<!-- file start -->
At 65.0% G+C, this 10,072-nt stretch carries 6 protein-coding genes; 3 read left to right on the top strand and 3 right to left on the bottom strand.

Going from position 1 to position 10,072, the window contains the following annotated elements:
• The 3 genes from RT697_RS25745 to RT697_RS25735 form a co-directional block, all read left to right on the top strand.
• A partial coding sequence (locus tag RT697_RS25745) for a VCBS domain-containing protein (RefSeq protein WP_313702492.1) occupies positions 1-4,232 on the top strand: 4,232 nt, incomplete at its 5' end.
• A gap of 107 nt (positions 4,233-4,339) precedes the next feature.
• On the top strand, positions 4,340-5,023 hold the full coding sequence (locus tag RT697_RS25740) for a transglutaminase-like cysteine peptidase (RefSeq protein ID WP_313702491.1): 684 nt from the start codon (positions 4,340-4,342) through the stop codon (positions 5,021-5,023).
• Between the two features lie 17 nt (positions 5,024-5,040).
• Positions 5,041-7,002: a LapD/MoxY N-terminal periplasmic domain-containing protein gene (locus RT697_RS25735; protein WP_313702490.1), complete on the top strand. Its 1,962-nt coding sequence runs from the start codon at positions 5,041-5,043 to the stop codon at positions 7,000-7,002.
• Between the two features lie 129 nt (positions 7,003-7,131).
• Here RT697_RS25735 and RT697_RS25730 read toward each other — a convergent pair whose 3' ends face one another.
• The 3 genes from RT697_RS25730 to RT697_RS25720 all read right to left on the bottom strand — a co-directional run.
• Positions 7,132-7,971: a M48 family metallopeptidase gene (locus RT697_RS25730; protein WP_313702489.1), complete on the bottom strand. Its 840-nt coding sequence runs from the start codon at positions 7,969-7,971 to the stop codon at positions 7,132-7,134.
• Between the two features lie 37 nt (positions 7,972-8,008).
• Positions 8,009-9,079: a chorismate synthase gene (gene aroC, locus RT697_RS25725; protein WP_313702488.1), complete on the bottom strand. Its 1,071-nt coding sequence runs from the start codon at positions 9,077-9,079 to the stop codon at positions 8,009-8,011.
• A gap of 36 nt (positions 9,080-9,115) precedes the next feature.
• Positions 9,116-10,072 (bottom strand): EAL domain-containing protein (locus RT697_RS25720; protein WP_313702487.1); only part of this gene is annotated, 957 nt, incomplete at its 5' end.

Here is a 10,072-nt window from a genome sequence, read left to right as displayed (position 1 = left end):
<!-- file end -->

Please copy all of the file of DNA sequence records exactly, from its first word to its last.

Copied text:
At 65.0% G+C, this 10,072-nt stretch carries 6 protein-coding genes; 3 read left to right on the top strand and 3 right to left on the bottom strand.

Going from position 1 to position 10,072, the window contains the following annotated elements:
• The 3 genes from RT697_RS25745 to RT697_RS25735 form a co-directional block, all read left to right on the top strand.
• A partial coding sequence (locus tag RT697_RS25745) for a VCBS domain-containing protein (RefSeq protein WP_313702492.1) occupies positions 1-4,232 on the top strand: 4,232 nt, incomplete at its 5' end.
• A gap of 107 nt (positions 4,233-4,339) precedes the next feature.
• On the top strand, positions 4,340-5,023 hold the full coding sequence (locus tag RT697_RS25740) for a transglutaminase-like cysteine peptidase (RefSeq protein ID WP_313702491.1): 684 nt from the start codon (positions 4,340-4,342) through the stop codon (positions 5,021-5,023).
• Between the two features lie 17 nt (positions 5,024-5,040).
• Positions 5,041-7,002: a LapD/MoxY N-terminal periplasmic domain-containing protein gene (locus RT697_RS25735; protein WP_313702490.1), complete on the top strand. Its 1,962-nt coding sequence runs from the start codon at positions 5,041-5,043 to the stop codon at positions 7,000-7,002.
• Between the two features lie 129 nt (positions 7,003-7,131).
• Here RT697_RS25735 and RT697_RS25730 read toward each other — a convergent pair whose 3' ends face one another.
• The 3 genes from RT697_RS25730 to RT697_RS25720 all read right to left on the bottom strand — a co-directional run.
• Positions 7,132-7,971: a M48 family metallopeptidase gene (locus RT697_RS25730; protein WP_313702489.1), complete on the bottom strand. Its 840-nt coding sequence runs from the start codon at positions 7,969-7,971 to the stop codon at positions 7,132-7,134.
• Between the two features lie 37 nt (positions 7,972-8,008).
• Positions 8,009-9,079: a chorismate synthase gene (gene aroC, locus RT697_RS25725; protein WP_313702488.1), complete on the bottom strand. Its 1,071-nt coding sequence runs from the start codon at positions 9,077-9,079 to the stop codon at positions 8,009-8,011.
• A gap of 36 nt (positions 9,080-9,115) precedes the next feature.
• Positions 9,116-10,072 (bottom strand): EAL domain-containing protein (locus RT697_RS25720; protein WP_313702487.1); only part of this gene is annotated, 957 nt, incomplete at its 5' end.

Here is a 10,072-nt window from a genome sequence, read left to right as displayed (position 1 = left end):